Worst in absolute terms over three years was Abbey National Technology, whose 32.28% decline placed it 16th of 18 funds in the Technology & Telecoms sector, where the average loss was 21.48%. This fund’s relative position has improved over the most recent 12-month period, although it is still below average in its sector.

For Modray, the relative improvement across the range is unimpressive. “They had some dog funds over the long term before they moved to multi-manager. The worst offender was UK Growth, which is now split between three managers, some of it on a passive basis. Over the past 12 months it has underperformed the FTSE All-Share by about 2%, so it’s still not even good, let alone great. The same is true of most of the other funds. Multi-manager might turn the funds from mediocre into just below average but it still won’t solve the long-term performance problem.”

He adds that he finds it hard to believe advisers would reconsider Abbey without a major turnaround in performance, though the funds will probably continue to sell through Abbey’s branches.

Before taking the decision to outsource all its funds, Abbey had launched a range of multi-manager funds in September 2003. These are similar to the Inscape products, which are aimed at Abbey’s more affluent clients. Kelly says: “The in-branch Abbey funds are a product and Inscape is a service, so you pay a bit more. The philosophy, team and managers are the same, as are the portfolios, largely. Inscape includes things like tax, legal and estate planning advice, depending on the requirements of the individual. But Inscape has been pulled into branches, so it is part of Abbey rather than separate from it.”

Choosing the managers for all the funds starts with a blind quantitative screen that aims to assess performance against a benchmark and also to uncover style or market capitalisation biases. Since the wholesale transfer to State Street, assets have been moved on to about 13 further external managers, including Merrill Lynch, Pimco, RCM, Schroders, State Street and Western Asset Management. Abbey is focused on risk control, and Kelly says the managers it chooses tend to be large and institutional-style.

“People call quantitative fund management a black box, but really it’s a transparent box, as you know exactly what is going on inside it,” he says. “The biggest black box is a fund manager’s head. To understand the risks he is taking you have to know what he is doing and why, which is why we want people who are capable of explaining their process.”

For this reason, says Kelly, “we rarely go for personality-led teams. If we do, we will put it in the contract that we will void the deal if we find the named manager is less involved than they might be.”

But while access to lesser-known fund managers, often in America, may be an attractive idea, Hambi says he would rather build such relationships himself than invest even through one of Abbey’s single-manager funds. “Abbey has moved away from managing its own funds and has in effect become a rival to us. Even where they have single-manager mandates, if we wanted access to those managers we would go to them direct rather than through an Abbey fund, as we wouldn’t want to pay an extra layer of fees.”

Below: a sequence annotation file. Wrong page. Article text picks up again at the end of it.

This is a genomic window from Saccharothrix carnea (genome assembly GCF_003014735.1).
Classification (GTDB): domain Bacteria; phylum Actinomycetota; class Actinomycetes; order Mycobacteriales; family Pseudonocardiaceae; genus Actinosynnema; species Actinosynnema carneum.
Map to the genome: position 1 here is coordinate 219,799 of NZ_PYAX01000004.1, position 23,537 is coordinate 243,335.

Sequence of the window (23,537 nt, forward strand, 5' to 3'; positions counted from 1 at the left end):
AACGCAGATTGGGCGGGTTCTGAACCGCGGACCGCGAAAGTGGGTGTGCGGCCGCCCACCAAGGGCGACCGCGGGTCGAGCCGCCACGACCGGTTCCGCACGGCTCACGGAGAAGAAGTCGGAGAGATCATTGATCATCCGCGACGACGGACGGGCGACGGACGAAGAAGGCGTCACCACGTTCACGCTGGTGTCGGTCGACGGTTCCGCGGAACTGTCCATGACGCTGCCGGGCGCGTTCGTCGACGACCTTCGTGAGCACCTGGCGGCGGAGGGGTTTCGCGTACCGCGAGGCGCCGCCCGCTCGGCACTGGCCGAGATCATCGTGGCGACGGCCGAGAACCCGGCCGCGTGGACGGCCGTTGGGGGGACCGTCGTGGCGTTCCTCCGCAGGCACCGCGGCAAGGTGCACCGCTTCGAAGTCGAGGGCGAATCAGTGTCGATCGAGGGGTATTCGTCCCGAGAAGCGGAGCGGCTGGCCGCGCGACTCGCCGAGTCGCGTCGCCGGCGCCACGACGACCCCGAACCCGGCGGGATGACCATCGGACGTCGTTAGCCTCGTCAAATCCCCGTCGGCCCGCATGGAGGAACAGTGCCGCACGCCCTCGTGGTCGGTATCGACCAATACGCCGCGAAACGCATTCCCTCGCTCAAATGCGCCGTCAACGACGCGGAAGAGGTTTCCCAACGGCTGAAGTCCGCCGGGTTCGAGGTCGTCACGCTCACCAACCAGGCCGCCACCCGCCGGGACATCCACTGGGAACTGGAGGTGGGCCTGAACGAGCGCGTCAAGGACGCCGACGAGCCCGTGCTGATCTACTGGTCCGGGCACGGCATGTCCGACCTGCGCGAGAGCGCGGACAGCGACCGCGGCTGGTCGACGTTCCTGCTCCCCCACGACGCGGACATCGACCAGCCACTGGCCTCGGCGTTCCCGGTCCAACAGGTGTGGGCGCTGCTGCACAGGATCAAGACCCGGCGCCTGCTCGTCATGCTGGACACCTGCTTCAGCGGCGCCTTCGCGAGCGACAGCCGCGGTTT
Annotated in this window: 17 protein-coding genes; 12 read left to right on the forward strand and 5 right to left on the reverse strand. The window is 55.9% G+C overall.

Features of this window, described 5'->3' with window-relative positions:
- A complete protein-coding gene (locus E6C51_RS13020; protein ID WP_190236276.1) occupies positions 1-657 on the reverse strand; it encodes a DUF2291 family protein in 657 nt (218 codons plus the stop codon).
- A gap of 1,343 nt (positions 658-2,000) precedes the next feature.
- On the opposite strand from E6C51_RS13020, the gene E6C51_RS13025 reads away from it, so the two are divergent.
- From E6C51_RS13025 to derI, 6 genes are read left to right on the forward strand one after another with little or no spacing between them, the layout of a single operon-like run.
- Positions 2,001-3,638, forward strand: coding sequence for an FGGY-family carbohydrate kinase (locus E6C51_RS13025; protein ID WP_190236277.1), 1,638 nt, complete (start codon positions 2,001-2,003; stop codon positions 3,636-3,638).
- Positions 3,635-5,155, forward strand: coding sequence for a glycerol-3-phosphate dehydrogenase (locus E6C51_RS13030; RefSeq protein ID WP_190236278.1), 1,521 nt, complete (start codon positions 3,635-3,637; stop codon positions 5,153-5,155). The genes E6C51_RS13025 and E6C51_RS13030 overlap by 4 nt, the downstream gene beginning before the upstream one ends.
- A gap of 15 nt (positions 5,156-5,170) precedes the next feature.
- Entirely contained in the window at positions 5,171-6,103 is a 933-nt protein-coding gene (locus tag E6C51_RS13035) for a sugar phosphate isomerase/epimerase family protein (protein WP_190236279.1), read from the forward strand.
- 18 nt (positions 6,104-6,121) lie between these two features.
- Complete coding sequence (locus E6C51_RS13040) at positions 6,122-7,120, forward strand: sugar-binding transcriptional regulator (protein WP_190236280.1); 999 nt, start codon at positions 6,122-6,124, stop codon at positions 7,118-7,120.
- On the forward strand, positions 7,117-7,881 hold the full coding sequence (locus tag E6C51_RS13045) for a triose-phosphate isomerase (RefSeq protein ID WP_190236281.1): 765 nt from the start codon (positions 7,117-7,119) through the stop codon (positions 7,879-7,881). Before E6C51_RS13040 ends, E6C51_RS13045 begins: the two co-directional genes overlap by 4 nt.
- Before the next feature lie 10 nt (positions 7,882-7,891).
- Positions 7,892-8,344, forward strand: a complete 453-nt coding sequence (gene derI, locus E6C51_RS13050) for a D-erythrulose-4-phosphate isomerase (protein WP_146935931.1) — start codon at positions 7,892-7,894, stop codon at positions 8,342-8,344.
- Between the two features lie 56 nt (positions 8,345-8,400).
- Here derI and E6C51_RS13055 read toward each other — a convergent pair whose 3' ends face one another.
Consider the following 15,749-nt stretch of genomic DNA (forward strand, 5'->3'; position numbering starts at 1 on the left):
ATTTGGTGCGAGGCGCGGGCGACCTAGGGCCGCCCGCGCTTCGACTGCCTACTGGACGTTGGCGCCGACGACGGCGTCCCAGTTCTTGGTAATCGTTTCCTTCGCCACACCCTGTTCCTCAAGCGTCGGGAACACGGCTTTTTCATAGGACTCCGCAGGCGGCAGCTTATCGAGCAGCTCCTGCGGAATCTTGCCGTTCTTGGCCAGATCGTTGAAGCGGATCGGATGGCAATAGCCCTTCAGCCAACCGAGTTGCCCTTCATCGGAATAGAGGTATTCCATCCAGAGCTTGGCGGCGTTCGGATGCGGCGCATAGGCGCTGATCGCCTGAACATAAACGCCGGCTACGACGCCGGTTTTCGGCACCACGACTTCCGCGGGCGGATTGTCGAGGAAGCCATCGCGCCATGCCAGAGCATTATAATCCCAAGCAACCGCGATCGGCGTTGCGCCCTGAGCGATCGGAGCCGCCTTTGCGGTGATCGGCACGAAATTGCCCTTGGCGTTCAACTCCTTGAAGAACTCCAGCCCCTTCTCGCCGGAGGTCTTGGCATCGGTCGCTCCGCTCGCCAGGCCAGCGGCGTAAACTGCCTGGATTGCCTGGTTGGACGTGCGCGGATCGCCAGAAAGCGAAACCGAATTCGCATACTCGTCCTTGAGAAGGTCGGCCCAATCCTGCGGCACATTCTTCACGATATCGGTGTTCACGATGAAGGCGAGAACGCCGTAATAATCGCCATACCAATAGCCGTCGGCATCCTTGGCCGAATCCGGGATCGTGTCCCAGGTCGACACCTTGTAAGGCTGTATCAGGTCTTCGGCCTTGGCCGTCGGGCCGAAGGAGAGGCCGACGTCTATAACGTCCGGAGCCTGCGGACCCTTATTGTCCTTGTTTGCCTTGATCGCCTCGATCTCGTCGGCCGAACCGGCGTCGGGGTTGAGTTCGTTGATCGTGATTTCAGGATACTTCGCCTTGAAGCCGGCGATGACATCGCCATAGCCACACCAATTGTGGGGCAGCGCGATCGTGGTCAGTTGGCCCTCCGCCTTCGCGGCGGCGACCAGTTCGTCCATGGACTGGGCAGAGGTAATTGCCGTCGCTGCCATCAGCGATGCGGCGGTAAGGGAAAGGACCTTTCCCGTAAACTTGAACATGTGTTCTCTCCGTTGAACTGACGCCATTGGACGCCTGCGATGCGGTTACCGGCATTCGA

Fees are central to the Abbey proposition, and Kelly points out that its multi-manager funds have particularly low charges. “The total expense ratios of our multi-manager funds range from 135 basis points to 180, which is more in line with what you’d pay for a single-manager fund and is half what you’d pay on a lot of multi-manager funds. We can’t promise performance but we can promise on costs.”

This has been achieved partly because of Abbey’s recognition that its clients may have been disappointed in the past. “What we have done is what all retail fund managers should do, and that is stand in the client’s shoes,” says Kelly. “It’s not about sales so much as partnership. We will do the things they can’t do in terms of finding managers and managing risks, and we will keep costs down.”

But Modray thinks that investors are looking for more than this. “Investors look for value for money, and that is measured by consistent outperformance after charges. They would rather pay a bit more and get better performance than have a really cheap fund that marginally underperforms. Abbey could look at introducing performance-related fees, which would allow it to strip its basic fees right back, but at the moment low charges are a red herring. There’s no point buying something cheap if it’s no good.”

Abbey is still adjusting after its takeover by Banco Santander last year, and has not yet settled on its post-depolarisation fund distribution strategy. But it seems likely it will concentrate its efforts on meeting the needs of its branch-based customers with multi-manager funds rather than pursuing the more demanding intermediary market. It is also important to recognise that one year is probably too short a timeframe over which to judge the success of its move to outsource.

Kelly says: “The trend of performance is moving in the right direction, and I think we’ve done the right thing. What really matters is our reputation with intermediaries and with our customers. We don’t have all the answers but we’re trying to get there.”